The Parents’ Guide To Childhood Fractures

As you and your spouse watch your infant crawl across the floor, you have visions of your child one day riding a bike, playing with the neighborhood kids, and participating in school sports. Then it dawns on you that all of these activities come with the risk of broken bones. Kids are resilient and they bounce back quickly from injury. Learn what to expect if your child breaks a bone and continue imagining them being an active kid.

Type of Childhood Fractures

According to the National Institutes of Health, 30 percent of children experience a broken bone before they turn 17 and more than 66 percent of the fractures are due to bicycle riding. The odds are pretty good that you'll see some type of fracture in your child as they grow up. There are two categories of fractures you could see:

  • Simple fracture - Also called a closed fracture, this is where the bone breaks but does not come through the skin.
  • Compound fracture - Also called an open fracture, this is where the bone breaks and comes through the skin to create a visible wound.

In children, you're most likely to see simple fractures. The most common types of fractures seen in children include:

  • Greenstick - This is where a bone is fractured only part of the way through, much like bending a green stick until it begins to crack.
  • Transverse - This is a fracture all the way across the bone.
  • Spiral - This is a fracture that occurs when the bone is twisted around until it breaks in a spiral shape.

The greenstick and spiral fractures are most often simple fractures. The transverse fracture may be either simple or compound.

Differences Between Children and Adult Bones

There are three primary differences in your child's bones from yours that affect the treatment and healing of bones:

  • Your child's bones heal much faster than your bones. During their growth years, there is a lot more activity to produce new bone cells, making the bones longer and more dense.
  • Your child's bones are much softer than your bones. They tend to bend further before breaking, with greenstick fractures appearing more often than complete fractures.
  • At the end of your child's long bones are special areas called growth plates. New bone growth happens rapidly from these areas. A fracture through a growth plate, while the child is still growing, can result in abnormal growth of that bone due to damage to the growth plate mechanism.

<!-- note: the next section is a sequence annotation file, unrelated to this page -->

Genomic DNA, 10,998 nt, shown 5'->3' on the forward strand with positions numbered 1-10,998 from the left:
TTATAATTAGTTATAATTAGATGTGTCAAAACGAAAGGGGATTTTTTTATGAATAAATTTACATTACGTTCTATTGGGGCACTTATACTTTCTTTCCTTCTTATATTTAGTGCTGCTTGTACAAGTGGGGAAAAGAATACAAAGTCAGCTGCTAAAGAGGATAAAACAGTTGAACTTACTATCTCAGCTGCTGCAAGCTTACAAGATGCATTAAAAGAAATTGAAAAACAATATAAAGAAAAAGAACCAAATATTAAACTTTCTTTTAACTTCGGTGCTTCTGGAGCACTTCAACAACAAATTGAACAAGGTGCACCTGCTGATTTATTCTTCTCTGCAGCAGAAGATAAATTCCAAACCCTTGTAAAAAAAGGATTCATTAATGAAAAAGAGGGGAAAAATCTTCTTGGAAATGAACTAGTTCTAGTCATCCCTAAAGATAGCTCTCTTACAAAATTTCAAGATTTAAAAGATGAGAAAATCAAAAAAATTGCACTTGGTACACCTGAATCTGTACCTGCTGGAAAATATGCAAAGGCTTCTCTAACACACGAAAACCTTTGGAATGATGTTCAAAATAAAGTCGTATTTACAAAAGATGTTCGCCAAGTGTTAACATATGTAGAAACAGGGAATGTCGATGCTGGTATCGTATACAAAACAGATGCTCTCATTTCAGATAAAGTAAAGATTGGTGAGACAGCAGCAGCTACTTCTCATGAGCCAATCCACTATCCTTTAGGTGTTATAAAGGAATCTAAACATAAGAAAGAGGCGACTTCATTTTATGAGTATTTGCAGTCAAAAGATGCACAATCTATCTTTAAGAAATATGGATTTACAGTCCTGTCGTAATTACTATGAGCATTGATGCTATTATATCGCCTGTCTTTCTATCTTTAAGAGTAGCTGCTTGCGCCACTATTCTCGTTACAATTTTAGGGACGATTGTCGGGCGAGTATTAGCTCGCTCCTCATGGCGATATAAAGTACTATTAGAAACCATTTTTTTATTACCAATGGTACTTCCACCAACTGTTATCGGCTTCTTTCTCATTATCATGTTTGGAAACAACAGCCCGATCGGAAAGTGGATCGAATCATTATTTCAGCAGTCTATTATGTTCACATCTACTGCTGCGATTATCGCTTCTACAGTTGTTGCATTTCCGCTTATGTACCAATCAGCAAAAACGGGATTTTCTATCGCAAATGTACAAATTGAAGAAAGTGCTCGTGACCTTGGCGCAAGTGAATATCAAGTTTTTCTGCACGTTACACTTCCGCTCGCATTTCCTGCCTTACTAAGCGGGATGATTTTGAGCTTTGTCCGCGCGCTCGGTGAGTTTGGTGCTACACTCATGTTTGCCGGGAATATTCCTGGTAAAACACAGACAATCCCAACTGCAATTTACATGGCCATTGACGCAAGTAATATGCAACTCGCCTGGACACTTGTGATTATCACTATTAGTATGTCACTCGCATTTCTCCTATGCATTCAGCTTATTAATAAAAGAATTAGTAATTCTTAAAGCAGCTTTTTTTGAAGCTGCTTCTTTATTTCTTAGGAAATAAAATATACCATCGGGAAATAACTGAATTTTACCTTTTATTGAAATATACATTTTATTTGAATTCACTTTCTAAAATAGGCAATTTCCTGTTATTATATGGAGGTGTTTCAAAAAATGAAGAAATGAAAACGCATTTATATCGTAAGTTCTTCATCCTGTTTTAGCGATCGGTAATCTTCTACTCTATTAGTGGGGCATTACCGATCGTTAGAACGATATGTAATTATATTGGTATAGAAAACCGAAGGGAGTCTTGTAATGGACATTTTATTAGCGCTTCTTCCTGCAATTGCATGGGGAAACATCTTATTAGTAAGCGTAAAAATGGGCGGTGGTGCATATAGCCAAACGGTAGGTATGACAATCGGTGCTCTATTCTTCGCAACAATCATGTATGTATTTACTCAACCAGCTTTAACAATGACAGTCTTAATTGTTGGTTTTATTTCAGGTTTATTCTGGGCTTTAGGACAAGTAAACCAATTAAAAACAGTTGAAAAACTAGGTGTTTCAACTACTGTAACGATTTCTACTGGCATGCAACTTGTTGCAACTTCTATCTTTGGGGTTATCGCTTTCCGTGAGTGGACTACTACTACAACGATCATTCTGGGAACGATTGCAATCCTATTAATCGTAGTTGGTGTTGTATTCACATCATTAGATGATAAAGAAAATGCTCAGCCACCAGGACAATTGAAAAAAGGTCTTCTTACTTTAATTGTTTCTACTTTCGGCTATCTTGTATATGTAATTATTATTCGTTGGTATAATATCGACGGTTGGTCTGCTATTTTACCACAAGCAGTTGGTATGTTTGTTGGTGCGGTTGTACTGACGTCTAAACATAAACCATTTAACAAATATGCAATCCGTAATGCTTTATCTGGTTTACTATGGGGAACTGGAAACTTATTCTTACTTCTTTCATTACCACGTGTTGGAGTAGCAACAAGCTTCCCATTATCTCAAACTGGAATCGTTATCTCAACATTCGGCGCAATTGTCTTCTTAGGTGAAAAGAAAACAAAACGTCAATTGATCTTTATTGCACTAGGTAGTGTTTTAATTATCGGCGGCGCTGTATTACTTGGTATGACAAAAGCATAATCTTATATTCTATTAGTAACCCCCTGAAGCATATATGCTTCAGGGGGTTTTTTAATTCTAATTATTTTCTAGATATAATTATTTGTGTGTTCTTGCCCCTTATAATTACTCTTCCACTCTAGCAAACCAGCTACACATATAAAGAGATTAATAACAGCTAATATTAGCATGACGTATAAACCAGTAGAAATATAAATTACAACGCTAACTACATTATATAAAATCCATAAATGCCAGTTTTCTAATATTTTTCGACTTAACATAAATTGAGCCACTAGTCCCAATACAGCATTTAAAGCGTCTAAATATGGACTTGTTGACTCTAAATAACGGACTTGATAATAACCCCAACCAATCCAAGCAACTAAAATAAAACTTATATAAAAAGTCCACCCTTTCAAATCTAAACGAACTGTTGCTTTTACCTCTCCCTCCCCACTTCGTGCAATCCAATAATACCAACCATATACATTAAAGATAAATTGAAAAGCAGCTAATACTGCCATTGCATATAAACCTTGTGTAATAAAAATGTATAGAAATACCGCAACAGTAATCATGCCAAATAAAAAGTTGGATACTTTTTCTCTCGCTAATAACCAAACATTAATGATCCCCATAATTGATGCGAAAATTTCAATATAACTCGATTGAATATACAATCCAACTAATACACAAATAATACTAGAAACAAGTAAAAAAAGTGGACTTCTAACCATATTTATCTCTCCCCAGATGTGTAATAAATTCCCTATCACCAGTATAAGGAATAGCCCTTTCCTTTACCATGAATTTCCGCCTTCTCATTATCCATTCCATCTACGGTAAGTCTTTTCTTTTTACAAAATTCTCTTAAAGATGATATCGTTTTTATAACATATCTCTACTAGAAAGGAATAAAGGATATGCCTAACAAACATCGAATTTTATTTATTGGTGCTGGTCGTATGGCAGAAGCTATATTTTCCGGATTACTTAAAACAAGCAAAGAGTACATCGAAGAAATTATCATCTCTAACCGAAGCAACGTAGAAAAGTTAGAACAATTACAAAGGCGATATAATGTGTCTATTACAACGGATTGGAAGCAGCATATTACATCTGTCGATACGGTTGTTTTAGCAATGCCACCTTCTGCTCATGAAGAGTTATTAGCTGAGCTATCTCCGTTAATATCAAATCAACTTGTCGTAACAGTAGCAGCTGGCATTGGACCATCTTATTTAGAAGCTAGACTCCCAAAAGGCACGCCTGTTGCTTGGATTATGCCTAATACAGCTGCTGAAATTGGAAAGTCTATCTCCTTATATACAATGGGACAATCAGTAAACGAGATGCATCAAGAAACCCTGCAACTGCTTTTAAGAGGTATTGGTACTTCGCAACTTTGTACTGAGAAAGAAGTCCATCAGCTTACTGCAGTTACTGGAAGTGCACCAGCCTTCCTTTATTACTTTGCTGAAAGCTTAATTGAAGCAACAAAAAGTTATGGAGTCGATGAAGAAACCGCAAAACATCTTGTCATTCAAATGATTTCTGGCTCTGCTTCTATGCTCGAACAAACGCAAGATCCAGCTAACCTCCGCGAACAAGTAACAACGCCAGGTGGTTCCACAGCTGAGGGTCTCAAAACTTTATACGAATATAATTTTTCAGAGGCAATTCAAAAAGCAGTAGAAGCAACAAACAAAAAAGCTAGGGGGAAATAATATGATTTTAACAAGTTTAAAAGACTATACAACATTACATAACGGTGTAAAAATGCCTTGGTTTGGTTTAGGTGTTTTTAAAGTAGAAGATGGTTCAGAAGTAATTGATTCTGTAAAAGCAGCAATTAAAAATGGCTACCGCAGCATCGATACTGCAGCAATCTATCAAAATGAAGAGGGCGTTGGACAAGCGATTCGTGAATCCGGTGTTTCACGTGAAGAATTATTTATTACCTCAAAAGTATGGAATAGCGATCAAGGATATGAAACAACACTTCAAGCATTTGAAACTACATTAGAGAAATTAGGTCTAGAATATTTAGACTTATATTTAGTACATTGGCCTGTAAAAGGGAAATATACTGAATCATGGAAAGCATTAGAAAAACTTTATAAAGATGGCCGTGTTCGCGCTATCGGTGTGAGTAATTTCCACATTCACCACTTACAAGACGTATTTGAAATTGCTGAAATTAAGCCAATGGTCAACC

Symptoms of a Broken Bone

If you find your child lying on the ground next to their bicycle, holding their arm and crying, look for these signs of a possible fracture:

  • Pain and swelling in the area (a wound may or may not exist)
  • Deformity of the area where there is a fracture
  • Weakness in the limb and a reluctance of the child to move it

What to Do Next

Your child will be in pain, and may be in shock and a little scared. Secure the broken limb so it doesn't move by wrapping a towel or blanket around it. Move your child to a comfortable place and take a closer look at the limb. If you suspect a break, contact your doctor. If the limb is deformed, do not attempt to straighten the limb out. Small pieces of tissue can become lodged in the fracture, making treatment more difficult.

Continue comforting your child and when they are more relaxed, take them to your doctor or emergency room.

Treatment of Your Child's Fracture

Your doctor will take x-rays to determine the extent of the fracture. Many childhood broken bones are treated by setting the bone fragments back in their natural position, if the broken ends have moved apart, then applying a cast to hold the limb secure while the bone heals.

In some cases of severe breaks, or where the fracture occurs through the growth plate, orthopaedic surgery at a clinic like Greater Dallas Orthopaedics, PLLC, may be required to secure the bone fragments or growth plate with plates and screws to hold them in place as they heal.

Be prepared for a potential broken bone in your child. It may be a little frightening at first, but by the day after the injury, your child will be more interested in getting their cast signed by their friends, with little worry about the accident.